From The Atlantic, this is one of the weirdest stories I’ve heard in a while. Actor/karate expert Steven Seagal recently led a Congressional Delegation to Chechnya that included U.S. Reps Michele Bachmann, Steve King, and Steve Cohen. This is certainly an odd group – Bachmann and King are right-wing wacko birds, while Cohen is a stalwart liberal from an African-American community in Memphis – but the story gets even weirder. The purpose of the trip was to find out more information on the alleged perpetrators of the Boston Marathon bombings, who, although they were not born in Chechnya, identify deeply with the country and its struggle for independence.
But what does Steven Seagal have to do with this? Apparently, he’s got friends in high Russian places:
“Seagal…is also chums with Kadyrov and Putin. Here’s a video of him dancing what he thinks is a native Chechen dance in Grozny as the smiling ginger warlord looks on and claps…Seagal is seen by Russian officialdom as incredibly important and deferred-to back home. Russian Deputy Prime Minister Dmitry Rogozin identified him as the perfect candidate to help abolish a U.S.-Russian agreement that restricts the importation of Russian firearms into the United States. “I believe that your authority and connections within the American establishment could help resolve this issue,” Rogozin told Seagal in March during the latter’s visit to Moscow….
You might like to think that these sorts of cock-and-bull stories won’t get you very far among hardened and well-trained KGB types, but paranoia, it pays to remember, is often married to gullibility, and “Cold War attitudes” are particularly hard to shake in Russia. A ham knows his audience only too well. I can well imagine Steven kibitzing with Ramzan and Vladimir about the time his ponytail got stuck in the trigger device for a Stinger missile he was showing Osama bin Laden how to operate in Kabul.”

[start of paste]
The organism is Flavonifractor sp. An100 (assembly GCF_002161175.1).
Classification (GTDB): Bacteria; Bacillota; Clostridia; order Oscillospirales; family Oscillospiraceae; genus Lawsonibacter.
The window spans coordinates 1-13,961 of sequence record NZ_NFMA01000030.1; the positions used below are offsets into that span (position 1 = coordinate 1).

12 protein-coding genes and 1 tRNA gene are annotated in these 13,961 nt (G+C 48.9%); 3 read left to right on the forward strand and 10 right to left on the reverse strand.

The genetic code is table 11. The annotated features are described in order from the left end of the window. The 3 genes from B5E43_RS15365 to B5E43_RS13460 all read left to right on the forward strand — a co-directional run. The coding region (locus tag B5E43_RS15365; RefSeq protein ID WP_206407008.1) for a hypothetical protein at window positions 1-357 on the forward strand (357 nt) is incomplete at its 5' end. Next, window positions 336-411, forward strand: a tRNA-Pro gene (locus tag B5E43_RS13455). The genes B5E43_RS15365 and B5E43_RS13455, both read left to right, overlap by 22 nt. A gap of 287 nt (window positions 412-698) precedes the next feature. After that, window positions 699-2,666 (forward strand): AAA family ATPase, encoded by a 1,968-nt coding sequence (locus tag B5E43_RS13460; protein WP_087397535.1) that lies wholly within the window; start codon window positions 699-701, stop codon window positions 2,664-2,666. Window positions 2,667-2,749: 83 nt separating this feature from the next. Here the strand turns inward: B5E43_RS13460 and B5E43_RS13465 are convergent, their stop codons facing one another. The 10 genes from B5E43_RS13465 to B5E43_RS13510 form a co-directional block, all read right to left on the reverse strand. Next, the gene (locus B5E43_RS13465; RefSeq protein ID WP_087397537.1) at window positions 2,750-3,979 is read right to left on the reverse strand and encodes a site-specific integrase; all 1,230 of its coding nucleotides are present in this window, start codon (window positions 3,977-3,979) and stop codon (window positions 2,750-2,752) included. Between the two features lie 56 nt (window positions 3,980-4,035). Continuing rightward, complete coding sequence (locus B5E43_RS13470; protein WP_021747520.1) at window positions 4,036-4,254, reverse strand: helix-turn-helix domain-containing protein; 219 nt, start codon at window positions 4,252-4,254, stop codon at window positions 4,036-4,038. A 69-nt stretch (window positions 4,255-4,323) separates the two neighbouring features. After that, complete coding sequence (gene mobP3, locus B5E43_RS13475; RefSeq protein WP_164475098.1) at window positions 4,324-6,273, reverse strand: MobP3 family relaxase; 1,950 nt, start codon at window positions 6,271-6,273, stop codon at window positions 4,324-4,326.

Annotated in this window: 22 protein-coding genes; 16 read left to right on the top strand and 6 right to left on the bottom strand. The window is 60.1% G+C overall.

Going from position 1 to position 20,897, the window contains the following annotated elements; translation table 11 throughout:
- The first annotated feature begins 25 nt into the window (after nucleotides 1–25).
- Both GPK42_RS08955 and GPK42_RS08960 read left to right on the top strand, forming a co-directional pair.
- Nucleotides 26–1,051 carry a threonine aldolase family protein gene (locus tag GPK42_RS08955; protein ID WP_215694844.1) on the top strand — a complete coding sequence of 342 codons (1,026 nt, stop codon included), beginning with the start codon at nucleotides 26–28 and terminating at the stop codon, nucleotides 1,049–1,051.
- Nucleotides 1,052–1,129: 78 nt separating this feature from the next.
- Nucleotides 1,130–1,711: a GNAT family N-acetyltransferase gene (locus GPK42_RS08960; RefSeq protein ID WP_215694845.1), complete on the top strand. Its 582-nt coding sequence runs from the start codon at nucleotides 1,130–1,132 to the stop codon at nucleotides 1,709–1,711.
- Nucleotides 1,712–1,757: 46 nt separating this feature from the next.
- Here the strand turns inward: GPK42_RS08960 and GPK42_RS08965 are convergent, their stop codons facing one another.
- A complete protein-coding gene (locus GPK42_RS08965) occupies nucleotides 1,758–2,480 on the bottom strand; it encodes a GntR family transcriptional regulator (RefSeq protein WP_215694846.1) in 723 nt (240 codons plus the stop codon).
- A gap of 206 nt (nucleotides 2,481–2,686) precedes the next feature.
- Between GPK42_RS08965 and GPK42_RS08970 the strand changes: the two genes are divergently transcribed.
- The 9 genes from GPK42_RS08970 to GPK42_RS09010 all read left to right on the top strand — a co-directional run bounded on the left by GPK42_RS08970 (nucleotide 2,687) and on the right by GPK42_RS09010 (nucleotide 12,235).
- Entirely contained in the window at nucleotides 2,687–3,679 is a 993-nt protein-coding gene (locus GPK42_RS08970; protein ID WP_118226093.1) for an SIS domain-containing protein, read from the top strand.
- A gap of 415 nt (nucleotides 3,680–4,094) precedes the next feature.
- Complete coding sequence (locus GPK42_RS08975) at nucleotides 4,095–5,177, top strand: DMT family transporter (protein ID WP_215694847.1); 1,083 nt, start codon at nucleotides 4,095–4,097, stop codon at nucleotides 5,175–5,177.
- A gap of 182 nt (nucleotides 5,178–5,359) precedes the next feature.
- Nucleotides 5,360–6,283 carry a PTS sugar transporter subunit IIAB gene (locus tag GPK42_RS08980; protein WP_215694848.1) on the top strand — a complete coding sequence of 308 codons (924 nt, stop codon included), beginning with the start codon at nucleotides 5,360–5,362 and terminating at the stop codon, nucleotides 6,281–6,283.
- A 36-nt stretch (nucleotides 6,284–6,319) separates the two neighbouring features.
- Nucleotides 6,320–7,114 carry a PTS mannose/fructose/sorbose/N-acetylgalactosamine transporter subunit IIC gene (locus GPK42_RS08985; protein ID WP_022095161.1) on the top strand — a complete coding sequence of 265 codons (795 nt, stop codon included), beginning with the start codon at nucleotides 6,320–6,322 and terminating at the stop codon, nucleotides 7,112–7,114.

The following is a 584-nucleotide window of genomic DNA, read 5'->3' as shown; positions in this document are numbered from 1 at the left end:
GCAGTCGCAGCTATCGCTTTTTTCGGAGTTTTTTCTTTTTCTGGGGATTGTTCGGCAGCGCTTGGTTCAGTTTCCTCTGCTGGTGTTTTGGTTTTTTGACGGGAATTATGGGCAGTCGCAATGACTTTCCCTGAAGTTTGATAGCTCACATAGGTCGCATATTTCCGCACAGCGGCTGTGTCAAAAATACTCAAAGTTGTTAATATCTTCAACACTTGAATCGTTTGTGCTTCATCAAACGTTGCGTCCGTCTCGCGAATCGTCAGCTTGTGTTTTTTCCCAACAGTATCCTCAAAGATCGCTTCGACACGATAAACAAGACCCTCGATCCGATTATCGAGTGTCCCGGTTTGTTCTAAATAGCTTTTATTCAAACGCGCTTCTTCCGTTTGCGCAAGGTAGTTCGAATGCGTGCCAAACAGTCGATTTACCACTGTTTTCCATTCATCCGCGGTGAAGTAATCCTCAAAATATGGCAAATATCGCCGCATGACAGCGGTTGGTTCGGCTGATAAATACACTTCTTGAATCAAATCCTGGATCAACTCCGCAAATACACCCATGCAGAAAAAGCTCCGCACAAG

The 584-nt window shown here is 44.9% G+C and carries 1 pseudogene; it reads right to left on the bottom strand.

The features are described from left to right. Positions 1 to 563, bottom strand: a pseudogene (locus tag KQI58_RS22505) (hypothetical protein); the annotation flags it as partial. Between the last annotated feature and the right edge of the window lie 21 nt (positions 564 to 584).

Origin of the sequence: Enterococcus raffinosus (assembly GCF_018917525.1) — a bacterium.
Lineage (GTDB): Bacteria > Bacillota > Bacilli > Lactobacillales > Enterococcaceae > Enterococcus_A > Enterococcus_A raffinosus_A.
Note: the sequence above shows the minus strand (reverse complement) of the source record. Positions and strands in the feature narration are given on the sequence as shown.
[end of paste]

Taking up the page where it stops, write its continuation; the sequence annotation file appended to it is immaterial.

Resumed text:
It strikes me that this is mainly a case of two entities desperate for attention forming a mutually beneficial PR agreement. The appeal for Seagal is easy to understand. He has been on the D-List for years, his turn as a real-life deputy sherrif on Steven Seagal: Lawman not withstanding, and he and his agent would surely welcome the very brief return to relevance this trip will secure him. It’s pretty similar to the factors that drove Dennis Rodman to cavort with Kim Jong Un last month.
But I think there is more to unpack in the relationship between these two fading stars and countries that have been associated with Communism. Seagal’s films, of course, were packed with the kind of Cold War themes which were common in action movies of the Reagan Era and were created by a unique partnership between the Pentagon and Hollywood to aid recruitment. Vietnam featured prominently into his character’s backstory in Above the Law. His biggest hit, Under Siege, lamented the ramping down of the Cold War.
So it is easy to understand why Russia would identify Seagal as a key figure in American culture: because they are holding onto the era in which both he and they were bigger players on the world stage. Dennis Rodman, it should be noted, also starred in an action movie with an icon of that era, Jean Claude Van Damme. I suppose it’s possible that Russia and North Korea would prefer the company of bigger celebrities and have had to settle for the likes of Seagal and Rodman, but their presence there feels oddly congruous.
So I wouldn’t attach too much significance to seeing American celebrities hanging out with war criminals like Chechen President Kadyrov. At least not until someone more relevant than Dennis Rodman does it.